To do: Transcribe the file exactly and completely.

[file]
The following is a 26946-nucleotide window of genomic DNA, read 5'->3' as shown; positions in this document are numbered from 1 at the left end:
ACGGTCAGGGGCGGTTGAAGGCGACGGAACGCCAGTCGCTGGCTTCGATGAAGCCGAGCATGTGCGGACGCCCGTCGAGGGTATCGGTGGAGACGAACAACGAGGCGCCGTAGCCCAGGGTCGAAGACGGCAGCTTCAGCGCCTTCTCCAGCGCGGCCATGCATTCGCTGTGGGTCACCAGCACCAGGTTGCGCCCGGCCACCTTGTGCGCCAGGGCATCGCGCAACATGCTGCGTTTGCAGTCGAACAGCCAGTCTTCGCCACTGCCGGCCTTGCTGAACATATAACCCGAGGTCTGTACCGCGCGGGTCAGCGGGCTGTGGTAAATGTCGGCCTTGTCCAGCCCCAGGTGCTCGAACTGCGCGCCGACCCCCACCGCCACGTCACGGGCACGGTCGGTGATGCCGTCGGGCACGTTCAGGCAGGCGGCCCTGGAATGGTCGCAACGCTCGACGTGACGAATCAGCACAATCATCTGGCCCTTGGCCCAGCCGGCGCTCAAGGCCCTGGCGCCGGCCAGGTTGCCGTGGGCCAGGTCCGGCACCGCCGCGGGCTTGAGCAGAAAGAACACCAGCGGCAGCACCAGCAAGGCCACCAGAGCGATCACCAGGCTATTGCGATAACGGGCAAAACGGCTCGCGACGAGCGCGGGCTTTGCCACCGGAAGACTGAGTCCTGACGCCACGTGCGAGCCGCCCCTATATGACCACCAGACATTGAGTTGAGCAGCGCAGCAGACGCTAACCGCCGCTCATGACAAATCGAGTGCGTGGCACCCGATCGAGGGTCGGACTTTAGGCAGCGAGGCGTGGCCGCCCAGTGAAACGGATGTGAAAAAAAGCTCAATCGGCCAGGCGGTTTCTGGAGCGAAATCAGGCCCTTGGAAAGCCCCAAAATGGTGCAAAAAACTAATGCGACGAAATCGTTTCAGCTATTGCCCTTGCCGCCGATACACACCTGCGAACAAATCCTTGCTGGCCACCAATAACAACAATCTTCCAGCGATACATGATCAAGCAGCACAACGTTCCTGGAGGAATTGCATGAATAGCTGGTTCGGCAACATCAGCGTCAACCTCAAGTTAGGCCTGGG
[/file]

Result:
The following is a 26946-nucleotide window of genomic DNA, read 5'->3' as shown; positions in this document are numbered from 1 at the left end:
ACGGTCAGGGGCGGTTGAAGGCGACGGAACGCCAGTCGCTGGCTTCGATGAAGCCGAGCATGTGCGGACGCCCGTCGAGGGTATCGGTGGAGACGAACAACGAGGCGCCGTAGCCCAGGGTCGAAGACGGCAGCTTCAGCGCCTTCTCCAGCGCGGCCATGCATTCGCTGTGGGTCACCAGCACCAGGTTGCGCCCGGCCACCTTGTGCGCCAGGGCATCGCGCAACATGCTGCGTTTGCAGTCGAACAGCCAGTCTTCGCCACTGCCGGCCTTGCTGAACATATAACCCGAGGTCTGTACCGCGCGGGTCAGCGGGCTGTGGTAAATGTCGGCCTTGTCCAGCCCCAGGTGCTCGAACTGCGCGCCGACCCCCACCGCCACGTCACGGGCACGGTCGGTGATGCCGTCGGGCACGTTCAGGCAGGCGGCCCTGGAATGGTCGCAACGCTCGACGTGACGAATCAGCACAATCATCTGGCCCTTGGCCCAGCCGGCGCTCAAGGCCCTGGCGCCGGCCAGGTTGCCGTGGGCCAGGTCCGGCACCGCCGCGGGCTTGAGCAGAAAGAACACCAGCGGCAGCACCAGCAAGGCCACCAGAGCGATCACCAGGCTATTGCGATAACGGGCAAAACGGCTCGCGACGAGCGCGGGCTTTGCCACCGGAAGACTGAGTCCTGACGCCACGTGCGAGCCGCCCCTATATGACCACCAGACATTGAGTTGAGCAGCGCAGCAGACGCTAACCGCCGCTCATGACAAATCGAGTGCGTGGCACCCGATCGAGGGTCGGACTTTAGGCAGCGAGGCGTGGCCGCCCAGTGAAACGGATGTGAAAAAAAGCTCAATCGGCCAGGCGGTTTCTGGAGCGAAATCAGGCCCTTGGAAAGCCCCAAAATGGTGCAAAAAACTAATGCGACGAAATCGTTTCAGCTATTGCCCTTGCCGCCGATACACACCTGCGAACAAATCCTTGCTGGCCACCAATAACAACAATCTTCCAGCGATACATGATCAAGCAGCACAACGTTCCTGGAGGAATTGCATGAATAGCTGGTTCGGCAACATCAGCGTCAACCTCAAGTTAGGCCTGGG